Thursday, June 15, 2017

What Helps Low Income Children Learn

Freddie deBoer got modestly famous as a left-wing political blogger, but he eventually got tired of political wrangling and abandoned that effort. Now he just writes about education research, his academic specialty.

This week he features a big new study, a meta-analysis of a 101 studies from the past 15 years, all looking at various interventions that were intended to raise the test scores of low-income American elementary and middle school students. Except for one study that deBoer doesn't like, they all find modest effect sizes; the basic take-away from this study is that helping poor kids learn more is hard, no matter what you try.

Scanning the chart above, you see that what helps most is more attention, especially individualized attention from adults. One-on-one tutoring works better than anything else. As deBoer puts it, What Actually Helps Poor Students? Human Beings.

1 comment:

G. Verloren said...

Most striking to me is that "Incentives" have the smallest effect by far.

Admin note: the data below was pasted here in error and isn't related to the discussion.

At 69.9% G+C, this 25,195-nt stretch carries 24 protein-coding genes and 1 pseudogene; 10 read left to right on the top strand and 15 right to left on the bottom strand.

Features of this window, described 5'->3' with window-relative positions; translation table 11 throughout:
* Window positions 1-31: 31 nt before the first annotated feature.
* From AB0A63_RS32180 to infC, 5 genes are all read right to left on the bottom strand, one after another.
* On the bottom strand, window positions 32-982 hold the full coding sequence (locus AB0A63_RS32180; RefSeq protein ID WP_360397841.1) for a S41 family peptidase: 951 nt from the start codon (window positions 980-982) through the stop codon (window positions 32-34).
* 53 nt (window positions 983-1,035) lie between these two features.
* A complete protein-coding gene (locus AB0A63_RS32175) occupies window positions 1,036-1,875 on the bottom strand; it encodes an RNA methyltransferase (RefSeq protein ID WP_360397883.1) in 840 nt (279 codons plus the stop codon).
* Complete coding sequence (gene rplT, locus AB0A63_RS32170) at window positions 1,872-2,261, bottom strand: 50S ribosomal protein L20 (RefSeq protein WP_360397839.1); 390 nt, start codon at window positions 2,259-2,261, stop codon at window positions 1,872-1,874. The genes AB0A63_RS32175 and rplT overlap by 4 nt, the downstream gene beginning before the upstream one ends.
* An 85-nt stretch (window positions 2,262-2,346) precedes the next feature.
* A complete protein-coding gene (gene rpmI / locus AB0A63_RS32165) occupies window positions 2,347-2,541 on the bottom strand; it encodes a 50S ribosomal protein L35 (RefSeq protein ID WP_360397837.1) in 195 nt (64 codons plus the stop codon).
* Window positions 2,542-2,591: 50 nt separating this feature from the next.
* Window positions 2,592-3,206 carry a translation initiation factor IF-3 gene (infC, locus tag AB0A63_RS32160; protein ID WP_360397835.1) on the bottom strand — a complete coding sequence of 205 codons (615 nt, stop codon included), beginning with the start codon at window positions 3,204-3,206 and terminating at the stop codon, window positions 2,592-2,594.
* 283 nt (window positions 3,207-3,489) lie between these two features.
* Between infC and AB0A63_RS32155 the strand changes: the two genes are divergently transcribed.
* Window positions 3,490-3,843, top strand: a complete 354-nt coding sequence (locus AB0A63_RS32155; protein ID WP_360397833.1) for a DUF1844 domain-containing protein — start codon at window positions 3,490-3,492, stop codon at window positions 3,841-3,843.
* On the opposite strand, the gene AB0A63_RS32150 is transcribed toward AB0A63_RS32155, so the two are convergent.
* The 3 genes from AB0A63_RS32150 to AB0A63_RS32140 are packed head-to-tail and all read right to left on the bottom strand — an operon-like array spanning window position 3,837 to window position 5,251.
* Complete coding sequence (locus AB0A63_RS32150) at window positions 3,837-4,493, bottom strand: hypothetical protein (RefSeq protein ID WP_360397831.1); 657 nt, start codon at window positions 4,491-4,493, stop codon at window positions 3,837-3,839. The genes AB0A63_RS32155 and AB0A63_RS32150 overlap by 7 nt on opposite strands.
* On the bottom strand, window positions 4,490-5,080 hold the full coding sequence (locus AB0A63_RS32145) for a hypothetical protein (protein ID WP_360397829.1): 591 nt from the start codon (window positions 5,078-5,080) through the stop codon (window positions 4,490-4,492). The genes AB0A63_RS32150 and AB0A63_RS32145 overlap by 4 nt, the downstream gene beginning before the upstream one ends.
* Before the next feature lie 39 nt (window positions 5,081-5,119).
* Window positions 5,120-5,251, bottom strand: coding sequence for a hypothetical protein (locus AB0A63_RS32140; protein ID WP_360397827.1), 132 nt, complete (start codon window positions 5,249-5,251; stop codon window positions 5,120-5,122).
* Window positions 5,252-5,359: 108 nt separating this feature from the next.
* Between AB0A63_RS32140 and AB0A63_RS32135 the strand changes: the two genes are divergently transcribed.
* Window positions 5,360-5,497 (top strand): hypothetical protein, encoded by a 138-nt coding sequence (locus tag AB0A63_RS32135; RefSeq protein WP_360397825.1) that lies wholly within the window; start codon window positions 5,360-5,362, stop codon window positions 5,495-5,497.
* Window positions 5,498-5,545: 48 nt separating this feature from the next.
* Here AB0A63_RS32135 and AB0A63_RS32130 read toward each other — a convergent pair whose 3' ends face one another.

So often you hear well-off people gripe about the poor supposedly being "lazy" or "unmotivated", and that if only they'd work harder and be smarter about managing the little they have, they could somehow pull themselves up by their bootstraps and become successful.

So often people blame the individual, failing to recognize that there's already a massive incentive to do better. Being poor is awful, and anyone who is currently poor is already supremely motivated to NOT be poor any longer than necessary. But there are other forces at work, and circumstances conspire to leave countless people trapped in their miserable situations, unable to escape no matter how hard they work, because the system is rigged against them.

It's like a person trapped in quicksand. Giving them a motivational speech isn't going to much of anything to free them from the mire, but reaching in a hand or throwing in a rope and pulling - while still a slow, difficult, and exhausting process - is far more likely to help them start making progress out of the mess, even if it doesn't let them wholly escape all at once.